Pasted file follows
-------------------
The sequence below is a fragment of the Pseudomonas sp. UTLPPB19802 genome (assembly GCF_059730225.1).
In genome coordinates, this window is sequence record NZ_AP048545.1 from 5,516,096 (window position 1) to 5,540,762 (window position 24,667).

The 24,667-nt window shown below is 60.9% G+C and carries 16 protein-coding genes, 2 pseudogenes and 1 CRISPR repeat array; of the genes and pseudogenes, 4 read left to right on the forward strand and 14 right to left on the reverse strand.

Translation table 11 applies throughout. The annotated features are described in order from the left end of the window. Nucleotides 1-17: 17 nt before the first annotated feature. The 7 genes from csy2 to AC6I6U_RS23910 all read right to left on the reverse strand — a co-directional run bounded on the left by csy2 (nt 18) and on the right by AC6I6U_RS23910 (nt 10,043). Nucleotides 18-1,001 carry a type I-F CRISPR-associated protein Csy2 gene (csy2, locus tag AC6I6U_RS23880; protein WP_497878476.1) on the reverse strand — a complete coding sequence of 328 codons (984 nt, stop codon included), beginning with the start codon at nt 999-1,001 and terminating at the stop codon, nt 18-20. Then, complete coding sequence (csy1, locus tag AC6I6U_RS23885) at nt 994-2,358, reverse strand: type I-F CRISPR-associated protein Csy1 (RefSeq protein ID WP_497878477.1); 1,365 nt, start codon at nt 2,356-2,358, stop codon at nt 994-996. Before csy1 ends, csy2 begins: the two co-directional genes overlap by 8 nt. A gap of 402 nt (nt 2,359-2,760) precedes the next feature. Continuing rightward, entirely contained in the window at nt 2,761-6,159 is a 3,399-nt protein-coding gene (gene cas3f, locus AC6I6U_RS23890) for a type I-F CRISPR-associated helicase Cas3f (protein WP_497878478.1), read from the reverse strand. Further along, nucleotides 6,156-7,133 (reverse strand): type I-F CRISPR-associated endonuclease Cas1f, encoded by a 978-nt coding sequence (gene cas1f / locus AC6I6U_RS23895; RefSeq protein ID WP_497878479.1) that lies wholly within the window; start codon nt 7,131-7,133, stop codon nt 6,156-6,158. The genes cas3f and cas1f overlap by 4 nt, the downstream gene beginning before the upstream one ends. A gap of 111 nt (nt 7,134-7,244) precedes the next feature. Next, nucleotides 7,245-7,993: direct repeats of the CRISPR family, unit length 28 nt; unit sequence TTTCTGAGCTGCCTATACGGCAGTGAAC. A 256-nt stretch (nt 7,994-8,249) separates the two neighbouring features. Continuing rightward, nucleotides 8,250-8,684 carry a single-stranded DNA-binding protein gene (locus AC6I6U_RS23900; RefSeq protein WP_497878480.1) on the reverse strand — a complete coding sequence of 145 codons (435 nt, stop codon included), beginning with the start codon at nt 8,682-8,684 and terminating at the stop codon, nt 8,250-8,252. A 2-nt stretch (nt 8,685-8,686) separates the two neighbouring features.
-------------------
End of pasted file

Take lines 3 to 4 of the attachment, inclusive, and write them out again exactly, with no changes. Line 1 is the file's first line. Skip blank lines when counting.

The 24,667-nt window shown below is 60.9% G+C and carries 16 protein-coding genes, 2 pseudogenes and 1 CRISPR repeat array; of the genes and pseudogenes, 4 read left to right on the forward strand and 14 right to left on the reverse strand.

Translation table 11 applies throughout. The annotated features are described in order from the left end of the window. Nucleotides 1-17: 17 nt before the first annotated feature. The 7 genes from csy2 to AC6I6U_RS23910 all read right to left on the reverse strand — a co-directional run bounded on the left by csy2 (nt 18) and on the right by AC6I6U_RS23910 (nt 10,043). Nucleotides 18-1,001 carry a type I-F CRISPR-associated protein Csy2 gene (csy2, locus tag AC6I6U_RS23880; protein WP_497878476.1) on the reverse strand — a complete coding sequence of 328 codons (984 nt, stop codon included), beginning with the start codon at nt 999-1,001 and terminating at the stop codon, nt 18-20. Then, complete coding sequence (csy1, locus tag AC6I6U_RS23885) at nt 994-2,358, reverse strand: type I-F CRISPR-associated protein Csy1 (RefSeq protein ID WP_497878477.1); 1,365 nt, start codon at nt 2,356-2,358, stop codon at nt 994-996. Before csy1 ends, csy2 begins: the two co-directional genes overlap by 8 nt. A gap of 402 nt (nt 2,359-2,760) precedes the next feature. Continuing rightward, entirely contained in the window at nt 2,761-6,159 is a 3,399-nt protein-coding gene (gene cas3f, locus AC6I6U_RS23890) for a type I-F CRISPR-associated helicase Cas3f (protein WP_497878478.1), read from the reverse strand. Further along, nucleotides 6,156-7,133 (reverse strand): type I-F CRISPR-associated endonuclease Cas1f, encoded by a 978-nt coding sequence (gene cas1f / locus AC6I6U_RS23895; RefSeq protein ID WP_497878479.1) that lies wholly within the window; start codon nt 7,131-7,133, stop codon nt 6,156-6,158. The genes cas3f and cas1f overlap by 4 nt, the downstream gene beginning before the upstream one ends. A gap of 111 nt (nt 7,134-7,244) precedes the next feature. Next, nucleotides 7,245-7,993: direct repeats of the CRISPR family, unit length 28 nt; unit sequence TTTCTGAGCTGCCTATACGGCAGTGAAC. A 256-nt stretch (nt 7,994-8,249) separates the two neighbouring features. Continuing rightward, nucleotides 8,250-8,684 carry a single-stranded DNA-binding protein gene (locus AC6I6U_RS23900; RefSeq protein WP_497878480.1) on the reverse strand — a complete coding sequence of 145 codons (435 nt, stop codon included), beginning with the start codon at nt 8,682-8,684 and terminating at the stop codon, nt 8,250-8,252. A 2-nt stretch (nt 8,685-8,686) separates the two neighbouring features.